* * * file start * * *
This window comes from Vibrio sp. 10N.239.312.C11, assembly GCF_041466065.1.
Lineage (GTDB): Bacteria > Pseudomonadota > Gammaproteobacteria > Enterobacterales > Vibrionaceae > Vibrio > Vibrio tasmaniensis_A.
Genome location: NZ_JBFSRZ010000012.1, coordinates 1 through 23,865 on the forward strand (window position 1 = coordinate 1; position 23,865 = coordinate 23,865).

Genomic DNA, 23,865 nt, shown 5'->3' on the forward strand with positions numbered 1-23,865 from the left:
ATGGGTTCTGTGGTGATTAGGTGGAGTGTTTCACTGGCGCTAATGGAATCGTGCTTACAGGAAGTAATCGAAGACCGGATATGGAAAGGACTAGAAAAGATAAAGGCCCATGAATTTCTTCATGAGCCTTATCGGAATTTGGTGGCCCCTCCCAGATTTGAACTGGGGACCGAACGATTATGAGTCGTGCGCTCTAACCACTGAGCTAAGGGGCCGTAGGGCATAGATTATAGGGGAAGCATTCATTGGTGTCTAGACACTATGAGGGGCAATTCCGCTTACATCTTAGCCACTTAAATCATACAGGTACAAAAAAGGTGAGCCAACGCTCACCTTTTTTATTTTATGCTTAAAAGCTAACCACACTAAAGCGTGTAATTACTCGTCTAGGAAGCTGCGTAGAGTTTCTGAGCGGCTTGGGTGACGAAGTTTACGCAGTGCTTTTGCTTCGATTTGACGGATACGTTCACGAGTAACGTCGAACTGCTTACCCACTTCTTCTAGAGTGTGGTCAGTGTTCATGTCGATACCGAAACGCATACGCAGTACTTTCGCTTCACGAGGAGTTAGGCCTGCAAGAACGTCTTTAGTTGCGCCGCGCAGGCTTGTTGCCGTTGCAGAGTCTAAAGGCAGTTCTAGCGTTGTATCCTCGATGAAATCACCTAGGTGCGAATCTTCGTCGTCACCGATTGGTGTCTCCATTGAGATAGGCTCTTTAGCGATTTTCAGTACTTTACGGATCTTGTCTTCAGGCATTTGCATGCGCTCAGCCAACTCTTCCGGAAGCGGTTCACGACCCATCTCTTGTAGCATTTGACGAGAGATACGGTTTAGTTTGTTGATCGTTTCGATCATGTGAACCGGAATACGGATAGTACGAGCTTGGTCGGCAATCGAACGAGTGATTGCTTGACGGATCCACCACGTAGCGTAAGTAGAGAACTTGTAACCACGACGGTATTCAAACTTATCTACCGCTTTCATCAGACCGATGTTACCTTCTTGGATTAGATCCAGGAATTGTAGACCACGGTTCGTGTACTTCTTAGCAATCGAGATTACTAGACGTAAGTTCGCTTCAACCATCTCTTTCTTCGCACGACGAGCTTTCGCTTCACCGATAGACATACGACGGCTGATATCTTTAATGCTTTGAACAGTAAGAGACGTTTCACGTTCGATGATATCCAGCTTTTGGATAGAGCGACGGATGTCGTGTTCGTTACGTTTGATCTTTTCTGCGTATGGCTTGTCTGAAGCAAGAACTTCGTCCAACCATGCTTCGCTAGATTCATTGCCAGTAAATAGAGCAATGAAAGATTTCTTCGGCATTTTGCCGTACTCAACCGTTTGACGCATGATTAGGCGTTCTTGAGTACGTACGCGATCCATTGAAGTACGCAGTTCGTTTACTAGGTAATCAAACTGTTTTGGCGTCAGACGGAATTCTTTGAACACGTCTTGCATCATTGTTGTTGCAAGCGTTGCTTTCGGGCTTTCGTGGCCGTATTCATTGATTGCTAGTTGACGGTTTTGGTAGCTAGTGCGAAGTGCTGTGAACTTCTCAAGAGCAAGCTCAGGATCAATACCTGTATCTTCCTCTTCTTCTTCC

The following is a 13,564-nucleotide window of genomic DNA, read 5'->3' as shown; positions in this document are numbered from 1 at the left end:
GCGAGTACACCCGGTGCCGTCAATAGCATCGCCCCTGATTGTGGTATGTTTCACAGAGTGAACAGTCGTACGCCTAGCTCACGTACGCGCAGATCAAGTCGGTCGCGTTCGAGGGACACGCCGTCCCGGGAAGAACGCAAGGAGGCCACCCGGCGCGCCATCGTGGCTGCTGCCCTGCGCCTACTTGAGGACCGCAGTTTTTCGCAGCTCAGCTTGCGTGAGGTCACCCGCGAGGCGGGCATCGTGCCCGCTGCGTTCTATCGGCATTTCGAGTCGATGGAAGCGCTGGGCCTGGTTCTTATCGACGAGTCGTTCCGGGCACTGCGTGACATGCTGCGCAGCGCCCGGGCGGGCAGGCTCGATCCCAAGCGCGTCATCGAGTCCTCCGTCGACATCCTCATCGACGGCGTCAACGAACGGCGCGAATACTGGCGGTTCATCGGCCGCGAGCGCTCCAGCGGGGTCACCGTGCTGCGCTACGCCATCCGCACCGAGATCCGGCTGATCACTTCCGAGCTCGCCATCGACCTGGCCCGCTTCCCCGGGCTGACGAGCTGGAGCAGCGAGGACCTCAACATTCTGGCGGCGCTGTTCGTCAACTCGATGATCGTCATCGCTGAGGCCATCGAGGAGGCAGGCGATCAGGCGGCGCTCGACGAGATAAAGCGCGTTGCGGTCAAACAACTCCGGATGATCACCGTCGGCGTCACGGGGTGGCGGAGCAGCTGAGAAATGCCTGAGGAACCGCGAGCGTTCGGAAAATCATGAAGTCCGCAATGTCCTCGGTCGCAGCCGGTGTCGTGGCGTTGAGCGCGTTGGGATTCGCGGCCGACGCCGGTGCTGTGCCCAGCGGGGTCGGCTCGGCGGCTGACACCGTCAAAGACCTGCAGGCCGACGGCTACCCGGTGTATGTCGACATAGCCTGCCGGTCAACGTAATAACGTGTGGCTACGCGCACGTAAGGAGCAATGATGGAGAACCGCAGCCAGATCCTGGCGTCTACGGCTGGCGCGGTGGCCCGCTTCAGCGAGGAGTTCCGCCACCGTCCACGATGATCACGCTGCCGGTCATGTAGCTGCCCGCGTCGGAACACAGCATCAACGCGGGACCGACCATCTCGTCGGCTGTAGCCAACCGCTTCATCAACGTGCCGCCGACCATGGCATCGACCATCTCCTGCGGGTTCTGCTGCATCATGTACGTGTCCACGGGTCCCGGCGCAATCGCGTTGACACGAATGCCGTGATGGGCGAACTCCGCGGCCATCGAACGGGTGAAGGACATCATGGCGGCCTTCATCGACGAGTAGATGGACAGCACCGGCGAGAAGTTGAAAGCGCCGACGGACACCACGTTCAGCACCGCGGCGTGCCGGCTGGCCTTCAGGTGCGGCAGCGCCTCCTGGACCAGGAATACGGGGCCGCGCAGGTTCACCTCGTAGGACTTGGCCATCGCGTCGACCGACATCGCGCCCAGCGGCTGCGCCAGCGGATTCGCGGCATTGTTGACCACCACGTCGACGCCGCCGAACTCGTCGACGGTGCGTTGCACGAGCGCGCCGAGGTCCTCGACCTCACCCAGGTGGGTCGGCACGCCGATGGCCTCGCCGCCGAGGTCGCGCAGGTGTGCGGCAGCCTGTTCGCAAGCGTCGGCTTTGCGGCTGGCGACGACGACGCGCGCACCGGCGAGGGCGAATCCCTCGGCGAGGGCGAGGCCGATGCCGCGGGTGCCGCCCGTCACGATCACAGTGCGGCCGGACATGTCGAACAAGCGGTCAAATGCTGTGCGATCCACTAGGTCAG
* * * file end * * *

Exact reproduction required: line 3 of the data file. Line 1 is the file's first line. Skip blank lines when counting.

Genome location: NZ_JBFSRZ010000012.1, coordinates 1 through 23,865 on the forward strand (window position 1 = coordinate 1; position 23,865 = coordinate 23,865).